Based on the true life and financial skullduggery of 19th-century entrepreneur James Fisk, Jr., the film has Arnold plays Fisk the Robber Baron with the aplomb of a swashbuckler. In tow are Cary Grant and Jack Oakie as his junior partners. They follow his lead from scheme to scheme like courtiers to a king.
Both, interestingly, play their roles in a subdued, understated manner. To some extent, their parts as written are subordinate to Arnold’s bombastic Fisk, but one expects more broad playing from Oakie in his stooge-like character. He is unusually restrained.
Cary Grant even more so. He is deferential to Arnold in business matters, and carefully avoids confrontation in a personal matter — Arnold’s new friend, lovely Frances Farmer. She is the showgirl, Josie Mansfield (who, incidentally had died only a few years before this movie was made), who Fisk takes on as his protégé and, probably, love interest. Their romantic involvement, with barely a suggestion of intimacy, is really left for us to assume. It’s not just the Production Code that prevents the movie from being more explicit about their relationship. Jim Fisk is so in love with money there’s little room for anything else in his life (though in real life he found time for both).
Josie thinks so, too, but is so grateful to her benefactor for the jewelry and the publicity for her career that she takes great pains to ignore her attraction for Grant. Cary, meanwhile, brushes her off with coldness bordering on anger, but it is just to mask his own attraction for her. He does not want to hurt Arnold by running off with his boss’s showgirl.
Donald Meek has a great role as Fisk’s fellow Robber Baron, Daniel Drew, the scripture-quoting cheapskate who wants to snatch the Erie Railroad from Cornelius Vanderbilt so bad he can taste it, and so enters into a partnership with the devil, Jim Fisk. Meek and Arnold are a study in contrasting temperaments (one reticent and cautious, one bold and risk-taking), physical types (one small and weak-appearing, and one large, appearing bolder still in uniforms the like of which might be worn by a vain dictator), and voices (the wizened whine of Meek, and the booming, barrel-chested baritone of Arnold). They are a little like the Laurel and Hardy of Wall Street.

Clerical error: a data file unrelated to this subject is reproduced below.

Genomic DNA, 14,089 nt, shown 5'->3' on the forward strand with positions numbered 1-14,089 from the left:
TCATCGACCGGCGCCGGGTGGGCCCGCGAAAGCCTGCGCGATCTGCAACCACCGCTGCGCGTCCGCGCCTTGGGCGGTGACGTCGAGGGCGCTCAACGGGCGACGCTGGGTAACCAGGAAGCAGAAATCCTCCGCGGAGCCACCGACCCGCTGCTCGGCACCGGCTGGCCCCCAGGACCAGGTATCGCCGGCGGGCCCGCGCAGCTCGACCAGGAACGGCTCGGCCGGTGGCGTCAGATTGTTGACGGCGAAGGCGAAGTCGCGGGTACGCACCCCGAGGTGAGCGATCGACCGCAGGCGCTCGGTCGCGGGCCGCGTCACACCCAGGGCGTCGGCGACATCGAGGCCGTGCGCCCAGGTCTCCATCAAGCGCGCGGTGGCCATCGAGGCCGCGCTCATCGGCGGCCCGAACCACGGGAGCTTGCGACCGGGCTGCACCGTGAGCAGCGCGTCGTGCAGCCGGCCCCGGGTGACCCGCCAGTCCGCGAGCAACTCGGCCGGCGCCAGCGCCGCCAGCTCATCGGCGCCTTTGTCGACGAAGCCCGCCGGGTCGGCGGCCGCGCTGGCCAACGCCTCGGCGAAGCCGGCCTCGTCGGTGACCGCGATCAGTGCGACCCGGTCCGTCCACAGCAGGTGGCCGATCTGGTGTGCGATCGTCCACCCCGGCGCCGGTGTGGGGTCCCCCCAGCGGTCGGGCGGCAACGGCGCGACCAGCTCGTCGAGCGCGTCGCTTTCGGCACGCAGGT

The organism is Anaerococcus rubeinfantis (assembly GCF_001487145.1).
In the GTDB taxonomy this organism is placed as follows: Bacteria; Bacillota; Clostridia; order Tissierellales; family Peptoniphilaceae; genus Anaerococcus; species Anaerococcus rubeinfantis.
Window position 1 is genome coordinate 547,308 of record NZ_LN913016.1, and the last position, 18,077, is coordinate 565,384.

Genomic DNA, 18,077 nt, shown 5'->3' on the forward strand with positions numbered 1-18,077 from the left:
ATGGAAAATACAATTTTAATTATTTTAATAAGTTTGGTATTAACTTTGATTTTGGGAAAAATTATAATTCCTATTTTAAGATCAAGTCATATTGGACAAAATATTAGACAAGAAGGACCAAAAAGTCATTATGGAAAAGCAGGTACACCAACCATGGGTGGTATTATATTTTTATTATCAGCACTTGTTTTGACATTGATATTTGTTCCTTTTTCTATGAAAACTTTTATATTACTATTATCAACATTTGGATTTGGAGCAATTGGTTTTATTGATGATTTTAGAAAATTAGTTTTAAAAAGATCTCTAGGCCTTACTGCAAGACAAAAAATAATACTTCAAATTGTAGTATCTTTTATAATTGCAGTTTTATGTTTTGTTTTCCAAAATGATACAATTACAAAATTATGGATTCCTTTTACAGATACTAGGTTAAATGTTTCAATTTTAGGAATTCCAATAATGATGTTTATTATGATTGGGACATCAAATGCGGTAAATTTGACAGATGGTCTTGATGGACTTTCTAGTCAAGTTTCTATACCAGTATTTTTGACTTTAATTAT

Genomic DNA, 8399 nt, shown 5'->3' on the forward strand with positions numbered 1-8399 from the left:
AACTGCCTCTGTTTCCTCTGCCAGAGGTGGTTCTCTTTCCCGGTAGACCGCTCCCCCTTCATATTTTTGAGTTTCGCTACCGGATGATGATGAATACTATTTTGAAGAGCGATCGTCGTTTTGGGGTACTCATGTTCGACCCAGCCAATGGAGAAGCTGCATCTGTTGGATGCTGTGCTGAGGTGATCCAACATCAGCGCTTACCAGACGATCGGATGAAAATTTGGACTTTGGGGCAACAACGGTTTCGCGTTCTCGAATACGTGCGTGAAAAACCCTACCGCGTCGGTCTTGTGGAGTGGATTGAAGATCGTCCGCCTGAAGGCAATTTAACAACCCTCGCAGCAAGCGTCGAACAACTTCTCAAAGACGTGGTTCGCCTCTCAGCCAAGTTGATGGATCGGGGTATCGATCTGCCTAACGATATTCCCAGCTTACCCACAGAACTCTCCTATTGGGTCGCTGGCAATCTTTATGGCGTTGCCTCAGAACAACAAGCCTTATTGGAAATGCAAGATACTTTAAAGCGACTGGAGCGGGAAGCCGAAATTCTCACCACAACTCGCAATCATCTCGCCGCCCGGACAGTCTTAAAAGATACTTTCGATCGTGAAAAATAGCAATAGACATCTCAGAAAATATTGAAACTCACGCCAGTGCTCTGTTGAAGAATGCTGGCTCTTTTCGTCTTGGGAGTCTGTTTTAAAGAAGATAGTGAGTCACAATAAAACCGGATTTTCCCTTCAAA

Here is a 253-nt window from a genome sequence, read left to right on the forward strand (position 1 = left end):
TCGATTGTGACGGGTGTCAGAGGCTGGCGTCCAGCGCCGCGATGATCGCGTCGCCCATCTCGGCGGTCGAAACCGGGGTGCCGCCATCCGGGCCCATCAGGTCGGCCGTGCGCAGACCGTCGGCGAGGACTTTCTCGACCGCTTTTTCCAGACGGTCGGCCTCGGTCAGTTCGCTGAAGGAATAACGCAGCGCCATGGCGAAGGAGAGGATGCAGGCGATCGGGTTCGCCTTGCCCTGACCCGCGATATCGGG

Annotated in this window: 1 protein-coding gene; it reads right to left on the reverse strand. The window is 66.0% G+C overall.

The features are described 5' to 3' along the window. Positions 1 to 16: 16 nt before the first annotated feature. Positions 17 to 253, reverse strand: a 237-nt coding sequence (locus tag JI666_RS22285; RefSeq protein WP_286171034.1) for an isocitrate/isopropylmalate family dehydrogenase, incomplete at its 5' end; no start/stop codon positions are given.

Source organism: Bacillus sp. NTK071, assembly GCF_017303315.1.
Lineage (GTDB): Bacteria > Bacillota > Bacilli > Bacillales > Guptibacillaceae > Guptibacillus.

Billy Gilbert has a minor role, too, as a frustrated photographer.
The movie begins at the outbreak of the Civil War, as Messrs. Arnold, Grant, and Oakie are playing a peddlar’s con game in the south. They are “outed” as Yankees, and make a mad dash for the Mason-Dixon line — just over that bridge — to escape certain death by vigilantes and the townspeople they cheated. Then Arnold decides smuggling cotton to the north, defying the Union blockade, would be a better racket. It is one of many speculative ventures that lead the trio from ruin to wealth, to ruin, to wealth.
The climatic scenes of the movie are the most dramatic, and involve Fisk’s attempt to corner the gold market, sending Wall Street into a tizzy. His rivals are frantic on the floor, while Arnold sneers over the merciless ticker tape. The price of gold rises and rises, and Wall Street shudders, storming over to Fisk’s place to kill the gold-eating monster. They don’t have to bother; President Grant (not seen in the movie) releases gold reserves and saves the day. (He should see the price of gold today.)
The montage of piling coins and falling stocks, with a ticker tape run wild, are images not unfamiliar to the generation that watched this movie in theaters. It had been only some eight years since the Crash of ’29 brought their worlds down upon them, so what we might view as a quaint and possibly over-dramatic representation of the financial panic of 1869 was to them a personal reminder of human frailty and financial Armageddon.
But this is perhaps nothing in comparison to the mind blowing image of Edward Arnold as a romantic rival to Cary Grant. It’s Mr. Arnold’s movie, right down to the melodramatic ending, and one can’t help feeling glad he’s got the spotlight.
Jacqueline T. Lynch is a freelance writer and published playwright currently maintaining three blogs. This piece is from Another Old Movie Blog, about classic film against the backdrop of the culture which produced it.